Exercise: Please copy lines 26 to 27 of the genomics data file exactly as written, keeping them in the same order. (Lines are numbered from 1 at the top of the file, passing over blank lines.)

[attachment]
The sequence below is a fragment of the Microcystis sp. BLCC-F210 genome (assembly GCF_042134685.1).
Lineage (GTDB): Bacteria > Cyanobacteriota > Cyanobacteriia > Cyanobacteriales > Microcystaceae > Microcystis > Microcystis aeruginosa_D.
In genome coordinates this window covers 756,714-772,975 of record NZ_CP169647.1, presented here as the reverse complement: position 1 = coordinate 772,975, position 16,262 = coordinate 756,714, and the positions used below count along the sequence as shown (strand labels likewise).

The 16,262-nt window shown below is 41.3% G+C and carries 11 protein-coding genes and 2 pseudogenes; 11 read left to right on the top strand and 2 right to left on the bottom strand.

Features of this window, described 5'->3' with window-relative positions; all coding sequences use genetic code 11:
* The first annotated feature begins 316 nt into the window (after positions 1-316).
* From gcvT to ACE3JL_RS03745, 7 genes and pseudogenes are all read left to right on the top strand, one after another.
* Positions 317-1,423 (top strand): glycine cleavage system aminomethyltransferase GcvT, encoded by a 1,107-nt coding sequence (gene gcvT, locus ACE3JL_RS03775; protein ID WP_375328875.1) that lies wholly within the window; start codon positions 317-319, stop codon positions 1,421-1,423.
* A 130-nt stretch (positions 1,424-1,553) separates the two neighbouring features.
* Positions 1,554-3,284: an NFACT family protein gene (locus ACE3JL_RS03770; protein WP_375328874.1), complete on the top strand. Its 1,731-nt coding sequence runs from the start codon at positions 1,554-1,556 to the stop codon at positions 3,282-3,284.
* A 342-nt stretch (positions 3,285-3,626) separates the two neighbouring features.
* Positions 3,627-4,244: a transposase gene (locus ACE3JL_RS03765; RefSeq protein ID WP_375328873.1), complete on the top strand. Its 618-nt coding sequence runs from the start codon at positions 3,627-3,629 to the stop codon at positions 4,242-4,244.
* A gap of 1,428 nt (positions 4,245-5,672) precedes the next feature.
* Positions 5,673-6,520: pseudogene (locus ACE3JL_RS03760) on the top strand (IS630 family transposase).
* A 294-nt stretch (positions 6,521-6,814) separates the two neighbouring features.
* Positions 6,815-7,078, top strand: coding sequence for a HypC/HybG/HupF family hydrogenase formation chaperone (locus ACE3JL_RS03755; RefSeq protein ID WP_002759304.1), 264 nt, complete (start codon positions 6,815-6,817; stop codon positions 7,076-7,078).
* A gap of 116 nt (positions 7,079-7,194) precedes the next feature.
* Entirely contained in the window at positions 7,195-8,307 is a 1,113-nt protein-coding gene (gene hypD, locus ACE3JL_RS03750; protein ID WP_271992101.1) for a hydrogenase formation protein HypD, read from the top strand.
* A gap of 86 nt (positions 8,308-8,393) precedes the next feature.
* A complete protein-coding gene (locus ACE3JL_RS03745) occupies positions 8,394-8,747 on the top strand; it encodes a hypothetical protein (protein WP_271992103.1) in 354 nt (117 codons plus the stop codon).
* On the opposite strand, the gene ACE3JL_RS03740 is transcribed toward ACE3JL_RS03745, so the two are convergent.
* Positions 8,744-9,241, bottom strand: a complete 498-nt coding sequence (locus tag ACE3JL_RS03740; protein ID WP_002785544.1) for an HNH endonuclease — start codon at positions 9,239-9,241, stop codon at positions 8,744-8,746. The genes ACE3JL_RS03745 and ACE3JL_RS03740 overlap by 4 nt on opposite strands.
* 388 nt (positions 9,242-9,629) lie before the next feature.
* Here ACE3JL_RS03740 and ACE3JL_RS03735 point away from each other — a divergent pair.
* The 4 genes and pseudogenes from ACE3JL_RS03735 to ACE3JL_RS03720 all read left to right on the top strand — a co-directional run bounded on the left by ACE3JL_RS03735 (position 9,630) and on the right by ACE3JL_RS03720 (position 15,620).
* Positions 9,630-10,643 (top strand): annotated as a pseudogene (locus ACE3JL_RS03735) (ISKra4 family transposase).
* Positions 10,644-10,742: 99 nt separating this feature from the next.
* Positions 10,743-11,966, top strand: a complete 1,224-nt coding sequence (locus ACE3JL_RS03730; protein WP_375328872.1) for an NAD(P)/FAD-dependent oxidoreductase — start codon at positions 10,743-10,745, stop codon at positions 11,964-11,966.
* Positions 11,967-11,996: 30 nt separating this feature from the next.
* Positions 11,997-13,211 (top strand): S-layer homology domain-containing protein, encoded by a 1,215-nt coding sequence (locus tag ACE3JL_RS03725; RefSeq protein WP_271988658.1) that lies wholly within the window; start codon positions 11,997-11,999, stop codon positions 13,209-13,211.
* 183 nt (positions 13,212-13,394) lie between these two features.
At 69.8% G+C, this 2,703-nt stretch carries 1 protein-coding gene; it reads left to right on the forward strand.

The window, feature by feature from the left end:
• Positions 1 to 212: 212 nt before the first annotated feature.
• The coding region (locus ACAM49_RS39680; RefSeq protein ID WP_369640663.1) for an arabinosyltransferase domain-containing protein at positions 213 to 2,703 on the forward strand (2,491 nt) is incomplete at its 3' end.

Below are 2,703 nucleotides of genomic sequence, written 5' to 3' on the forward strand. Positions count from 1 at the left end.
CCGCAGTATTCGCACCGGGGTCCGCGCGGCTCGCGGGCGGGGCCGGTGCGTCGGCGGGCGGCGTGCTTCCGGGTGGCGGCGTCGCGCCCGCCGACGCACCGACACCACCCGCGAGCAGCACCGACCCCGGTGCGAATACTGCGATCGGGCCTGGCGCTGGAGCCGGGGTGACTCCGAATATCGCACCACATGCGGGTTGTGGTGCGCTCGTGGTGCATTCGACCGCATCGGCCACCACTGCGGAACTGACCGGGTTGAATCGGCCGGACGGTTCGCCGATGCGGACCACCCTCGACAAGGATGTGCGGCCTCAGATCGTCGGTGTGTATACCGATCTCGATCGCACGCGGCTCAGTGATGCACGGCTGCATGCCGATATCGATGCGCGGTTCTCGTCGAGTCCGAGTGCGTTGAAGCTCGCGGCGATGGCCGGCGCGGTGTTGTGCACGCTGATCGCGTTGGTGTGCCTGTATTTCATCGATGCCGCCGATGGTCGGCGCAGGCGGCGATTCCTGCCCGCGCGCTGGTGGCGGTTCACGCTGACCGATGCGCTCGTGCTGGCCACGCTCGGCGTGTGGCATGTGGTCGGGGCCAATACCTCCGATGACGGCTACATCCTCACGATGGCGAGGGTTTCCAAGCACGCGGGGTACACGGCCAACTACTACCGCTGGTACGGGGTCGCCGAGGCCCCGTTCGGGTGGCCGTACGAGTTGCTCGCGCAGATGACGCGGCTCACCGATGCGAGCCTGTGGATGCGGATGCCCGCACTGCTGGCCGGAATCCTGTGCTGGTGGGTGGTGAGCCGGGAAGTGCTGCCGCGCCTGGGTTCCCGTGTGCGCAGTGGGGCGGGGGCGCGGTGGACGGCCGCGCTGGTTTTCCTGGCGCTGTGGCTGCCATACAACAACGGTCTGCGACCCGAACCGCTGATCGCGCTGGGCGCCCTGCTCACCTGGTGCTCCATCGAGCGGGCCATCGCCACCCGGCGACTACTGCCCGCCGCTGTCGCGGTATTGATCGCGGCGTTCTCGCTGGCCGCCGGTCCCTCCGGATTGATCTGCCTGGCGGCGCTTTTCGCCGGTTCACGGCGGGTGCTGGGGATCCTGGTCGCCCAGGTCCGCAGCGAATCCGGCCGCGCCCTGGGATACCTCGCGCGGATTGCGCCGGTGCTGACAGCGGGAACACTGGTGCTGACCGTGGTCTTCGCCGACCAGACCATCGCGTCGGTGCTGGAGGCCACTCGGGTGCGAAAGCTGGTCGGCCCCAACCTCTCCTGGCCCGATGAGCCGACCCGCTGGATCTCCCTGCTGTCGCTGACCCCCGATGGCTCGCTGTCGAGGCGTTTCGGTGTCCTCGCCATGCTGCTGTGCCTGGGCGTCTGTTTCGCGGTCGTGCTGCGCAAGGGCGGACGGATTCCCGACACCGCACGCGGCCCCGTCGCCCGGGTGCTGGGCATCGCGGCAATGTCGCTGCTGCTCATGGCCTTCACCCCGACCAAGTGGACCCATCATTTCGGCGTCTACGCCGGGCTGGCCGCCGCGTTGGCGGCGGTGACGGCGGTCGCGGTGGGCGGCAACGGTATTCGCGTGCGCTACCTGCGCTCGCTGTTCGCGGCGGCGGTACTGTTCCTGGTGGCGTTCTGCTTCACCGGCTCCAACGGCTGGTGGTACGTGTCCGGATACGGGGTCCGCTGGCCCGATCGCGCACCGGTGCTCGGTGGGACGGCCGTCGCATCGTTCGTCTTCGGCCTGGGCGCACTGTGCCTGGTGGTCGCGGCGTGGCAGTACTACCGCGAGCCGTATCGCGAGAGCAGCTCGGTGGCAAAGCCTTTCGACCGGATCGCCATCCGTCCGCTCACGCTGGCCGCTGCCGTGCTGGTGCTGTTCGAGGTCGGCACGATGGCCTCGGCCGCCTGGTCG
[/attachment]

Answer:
* Positions 9,630-10,643 (top strand): annotated as a pseudogene (locus ACE3JL_RS03735) (ISKra4 family transposase).
* Positions 10,644-10,742: 99 nt separating this feature from the next.